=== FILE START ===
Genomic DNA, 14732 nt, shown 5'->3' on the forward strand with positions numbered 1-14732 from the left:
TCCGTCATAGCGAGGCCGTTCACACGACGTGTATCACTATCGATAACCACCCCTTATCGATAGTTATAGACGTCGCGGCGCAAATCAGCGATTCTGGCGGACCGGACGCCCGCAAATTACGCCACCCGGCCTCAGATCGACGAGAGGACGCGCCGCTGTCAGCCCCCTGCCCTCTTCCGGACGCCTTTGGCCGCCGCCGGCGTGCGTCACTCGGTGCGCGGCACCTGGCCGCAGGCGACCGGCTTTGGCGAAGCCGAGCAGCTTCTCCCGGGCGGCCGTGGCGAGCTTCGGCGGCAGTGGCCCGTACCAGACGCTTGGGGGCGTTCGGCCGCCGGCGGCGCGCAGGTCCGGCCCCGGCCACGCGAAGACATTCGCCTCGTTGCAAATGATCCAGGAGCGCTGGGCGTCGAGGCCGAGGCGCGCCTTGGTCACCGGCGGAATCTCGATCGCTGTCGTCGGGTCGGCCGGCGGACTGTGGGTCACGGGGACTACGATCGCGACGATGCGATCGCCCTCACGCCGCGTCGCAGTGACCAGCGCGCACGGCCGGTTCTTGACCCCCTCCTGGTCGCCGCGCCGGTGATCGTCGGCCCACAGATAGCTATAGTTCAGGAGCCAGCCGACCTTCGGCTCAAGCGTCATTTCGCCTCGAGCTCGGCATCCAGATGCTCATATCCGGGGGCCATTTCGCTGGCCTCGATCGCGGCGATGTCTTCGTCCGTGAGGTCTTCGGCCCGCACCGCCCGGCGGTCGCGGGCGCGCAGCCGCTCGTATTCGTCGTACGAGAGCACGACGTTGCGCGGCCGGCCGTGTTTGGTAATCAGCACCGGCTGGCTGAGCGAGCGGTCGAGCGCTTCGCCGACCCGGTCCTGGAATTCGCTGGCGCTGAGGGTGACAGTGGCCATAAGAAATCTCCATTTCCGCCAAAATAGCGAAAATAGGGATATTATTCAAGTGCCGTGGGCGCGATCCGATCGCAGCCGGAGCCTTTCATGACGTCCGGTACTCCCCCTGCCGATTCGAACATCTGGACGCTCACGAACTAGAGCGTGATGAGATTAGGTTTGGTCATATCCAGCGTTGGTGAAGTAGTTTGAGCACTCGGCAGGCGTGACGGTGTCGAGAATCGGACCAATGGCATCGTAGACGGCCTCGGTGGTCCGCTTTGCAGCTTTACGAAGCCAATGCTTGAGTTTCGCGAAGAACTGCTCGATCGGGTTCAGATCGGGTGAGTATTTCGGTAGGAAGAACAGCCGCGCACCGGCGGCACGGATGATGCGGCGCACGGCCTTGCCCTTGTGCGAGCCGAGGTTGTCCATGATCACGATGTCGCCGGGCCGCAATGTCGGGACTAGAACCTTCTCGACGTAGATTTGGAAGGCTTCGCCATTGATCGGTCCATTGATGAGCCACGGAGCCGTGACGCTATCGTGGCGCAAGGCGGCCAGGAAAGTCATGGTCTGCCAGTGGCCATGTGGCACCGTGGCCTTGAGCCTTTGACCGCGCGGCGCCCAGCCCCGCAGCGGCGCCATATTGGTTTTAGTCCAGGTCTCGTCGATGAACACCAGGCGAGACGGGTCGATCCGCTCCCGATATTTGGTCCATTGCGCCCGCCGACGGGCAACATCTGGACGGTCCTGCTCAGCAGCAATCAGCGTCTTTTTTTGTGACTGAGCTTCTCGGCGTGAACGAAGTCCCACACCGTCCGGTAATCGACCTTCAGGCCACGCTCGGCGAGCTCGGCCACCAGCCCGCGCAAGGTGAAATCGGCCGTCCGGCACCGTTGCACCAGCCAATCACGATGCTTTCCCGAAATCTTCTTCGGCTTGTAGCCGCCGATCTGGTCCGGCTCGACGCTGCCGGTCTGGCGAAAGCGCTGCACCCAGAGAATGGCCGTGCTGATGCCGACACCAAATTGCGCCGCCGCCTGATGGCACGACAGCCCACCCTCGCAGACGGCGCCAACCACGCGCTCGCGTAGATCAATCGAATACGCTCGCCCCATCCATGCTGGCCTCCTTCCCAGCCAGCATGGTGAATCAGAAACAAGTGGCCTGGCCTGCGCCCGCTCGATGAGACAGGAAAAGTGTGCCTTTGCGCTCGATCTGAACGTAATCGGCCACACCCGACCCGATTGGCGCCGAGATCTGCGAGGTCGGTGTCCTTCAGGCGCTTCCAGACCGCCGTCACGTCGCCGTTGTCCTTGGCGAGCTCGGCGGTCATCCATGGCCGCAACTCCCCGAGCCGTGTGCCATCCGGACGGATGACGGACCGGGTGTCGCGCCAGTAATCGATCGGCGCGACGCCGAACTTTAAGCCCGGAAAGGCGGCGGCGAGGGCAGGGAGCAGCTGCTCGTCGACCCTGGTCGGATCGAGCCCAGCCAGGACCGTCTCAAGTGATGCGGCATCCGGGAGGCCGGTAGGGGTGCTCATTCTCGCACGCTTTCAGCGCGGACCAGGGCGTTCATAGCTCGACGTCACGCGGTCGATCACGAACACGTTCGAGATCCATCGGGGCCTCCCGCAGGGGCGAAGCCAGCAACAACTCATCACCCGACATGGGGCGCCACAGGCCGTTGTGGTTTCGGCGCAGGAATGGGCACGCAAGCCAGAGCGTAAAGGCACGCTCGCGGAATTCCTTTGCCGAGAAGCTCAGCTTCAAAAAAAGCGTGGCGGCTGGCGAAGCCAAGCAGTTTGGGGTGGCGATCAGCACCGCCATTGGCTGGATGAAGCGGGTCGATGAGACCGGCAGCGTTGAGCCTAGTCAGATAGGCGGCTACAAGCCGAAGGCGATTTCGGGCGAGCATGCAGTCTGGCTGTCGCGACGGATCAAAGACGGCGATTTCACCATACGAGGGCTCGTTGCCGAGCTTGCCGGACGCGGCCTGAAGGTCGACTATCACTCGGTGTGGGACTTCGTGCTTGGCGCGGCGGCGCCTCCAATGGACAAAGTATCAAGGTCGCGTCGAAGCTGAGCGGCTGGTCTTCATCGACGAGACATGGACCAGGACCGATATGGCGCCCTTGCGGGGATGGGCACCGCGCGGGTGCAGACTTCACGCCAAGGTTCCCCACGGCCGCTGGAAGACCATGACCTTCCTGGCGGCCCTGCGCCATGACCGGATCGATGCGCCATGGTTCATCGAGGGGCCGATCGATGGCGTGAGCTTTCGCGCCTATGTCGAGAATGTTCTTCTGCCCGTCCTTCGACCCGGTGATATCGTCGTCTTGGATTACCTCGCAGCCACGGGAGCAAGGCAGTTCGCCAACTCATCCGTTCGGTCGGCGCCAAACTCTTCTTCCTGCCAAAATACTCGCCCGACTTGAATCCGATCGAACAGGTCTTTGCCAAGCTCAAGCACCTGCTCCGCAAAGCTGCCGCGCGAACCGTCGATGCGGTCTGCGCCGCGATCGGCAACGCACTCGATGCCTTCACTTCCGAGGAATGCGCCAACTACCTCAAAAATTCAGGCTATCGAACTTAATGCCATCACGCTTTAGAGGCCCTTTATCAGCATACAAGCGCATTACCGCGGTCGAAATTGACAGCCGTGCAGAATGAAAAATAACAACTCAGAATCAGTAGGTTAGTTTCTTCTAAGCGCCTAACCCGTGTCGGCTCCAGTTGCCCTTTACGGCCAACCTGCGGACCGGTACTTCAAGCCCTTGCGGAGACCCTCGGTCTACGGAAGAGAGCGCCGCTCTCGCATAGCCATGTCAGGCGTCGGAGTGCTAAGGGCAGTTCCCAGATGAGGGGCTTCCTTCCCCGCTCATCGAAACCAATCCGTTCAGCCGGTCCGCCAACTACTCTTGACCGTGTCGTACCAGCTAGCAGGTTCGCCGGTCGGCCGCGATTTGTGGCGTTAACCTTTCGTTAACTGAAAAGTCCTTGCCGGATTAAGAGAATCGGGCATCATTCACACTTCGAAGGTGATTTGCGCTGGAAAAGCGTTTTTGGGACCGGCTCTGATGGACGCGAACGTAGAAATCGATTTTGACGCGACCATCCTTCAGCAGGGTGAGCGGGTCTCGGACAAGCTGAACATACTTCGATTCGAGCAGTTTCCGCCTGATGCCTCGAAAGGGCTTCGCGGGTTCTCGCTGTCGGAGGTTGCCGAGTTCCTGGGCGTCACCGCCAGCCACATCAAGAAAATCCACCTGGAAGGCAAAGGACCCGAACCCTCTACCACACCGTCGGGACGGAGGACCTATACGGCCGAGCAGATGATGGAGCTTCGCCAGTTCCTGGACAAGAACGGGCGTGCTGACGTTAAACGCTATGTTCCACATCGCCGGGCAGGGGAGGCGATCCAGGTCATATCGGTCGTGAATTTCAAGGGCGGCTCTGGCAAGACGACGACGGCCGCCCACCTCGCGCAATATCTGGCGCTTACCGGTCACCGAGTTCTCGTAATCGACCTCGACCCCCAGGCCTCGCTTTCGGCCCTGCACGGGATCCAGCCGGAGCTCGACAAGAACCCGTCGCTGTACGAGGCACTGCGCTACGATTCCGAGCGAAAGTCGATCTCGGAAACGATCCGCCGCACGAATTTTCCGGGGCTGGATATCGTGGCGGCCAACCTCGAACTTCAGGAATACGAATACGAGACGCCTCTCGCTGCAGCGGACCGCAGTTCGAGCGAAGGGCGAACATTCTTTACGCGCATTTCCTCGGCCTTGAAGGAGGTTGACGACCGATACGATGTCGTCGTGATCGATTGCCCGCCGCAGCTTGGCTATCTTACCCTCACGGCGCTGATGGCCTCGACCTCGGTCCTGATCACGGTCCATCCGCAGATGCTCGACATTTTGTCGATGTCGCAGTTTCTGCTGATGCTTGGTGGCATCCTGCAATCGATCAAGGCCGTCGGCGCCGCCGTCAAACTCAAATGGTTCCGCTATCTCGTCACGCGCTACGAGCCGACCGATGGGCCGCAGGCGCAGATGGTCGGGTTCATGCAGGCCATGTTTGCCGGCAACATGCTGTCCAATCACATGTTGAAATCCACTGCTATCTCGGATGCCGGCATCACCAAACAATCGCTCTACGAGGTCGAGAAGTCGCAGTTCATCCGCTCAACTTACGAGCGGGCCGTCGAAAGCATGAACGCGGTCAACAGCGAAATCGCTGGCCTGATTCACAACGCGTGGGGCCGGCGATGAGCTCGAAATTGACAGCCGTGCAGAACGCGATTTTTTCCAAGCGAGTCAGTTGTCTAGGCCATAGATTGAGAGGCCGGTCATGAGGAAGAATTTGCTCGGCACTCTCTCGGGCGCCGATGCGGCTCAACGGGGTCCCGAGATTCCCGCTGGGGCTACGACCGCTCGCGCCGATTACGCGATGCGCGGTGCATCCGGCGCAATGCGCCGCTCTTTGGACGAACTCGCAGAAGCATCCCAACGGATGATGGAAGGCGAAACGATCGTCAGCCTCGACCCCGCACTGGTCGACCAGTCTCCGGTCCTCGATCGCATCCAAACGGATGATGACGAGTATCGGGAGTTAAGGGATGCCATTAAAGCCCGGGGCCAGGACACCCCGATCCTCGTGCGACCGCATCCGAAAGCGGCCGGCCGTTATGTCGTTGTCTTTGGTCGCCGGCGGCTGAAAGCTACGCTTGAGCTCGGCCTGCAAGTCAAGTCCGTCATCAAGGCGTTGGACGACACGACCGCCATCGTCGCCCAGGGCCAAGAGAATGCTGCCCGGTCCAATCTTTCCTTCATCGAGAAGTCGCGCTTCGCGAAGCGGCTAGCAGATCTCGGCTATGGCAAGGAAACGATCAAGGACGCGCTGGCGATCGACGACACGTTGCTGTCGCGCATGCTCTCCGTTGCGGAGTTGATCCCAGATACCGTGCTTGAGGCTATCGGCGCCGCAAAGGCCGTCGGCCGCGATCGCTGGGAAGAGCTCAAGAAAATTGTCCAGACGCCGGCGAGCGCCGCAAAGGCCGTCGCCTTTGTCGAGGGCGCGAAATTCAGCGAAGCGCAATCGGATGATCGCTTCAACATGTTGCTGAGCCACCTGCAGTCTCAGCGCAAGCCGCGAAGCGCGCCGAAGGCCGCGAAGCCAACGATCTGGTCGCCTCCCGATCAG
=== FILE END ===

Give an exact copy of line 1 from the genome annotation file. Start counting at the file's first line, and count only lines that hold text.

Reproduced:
Genomic DNA, 14732 nt, shown 5'->3' on the forward strand with positions numbered 1-14732 from the left: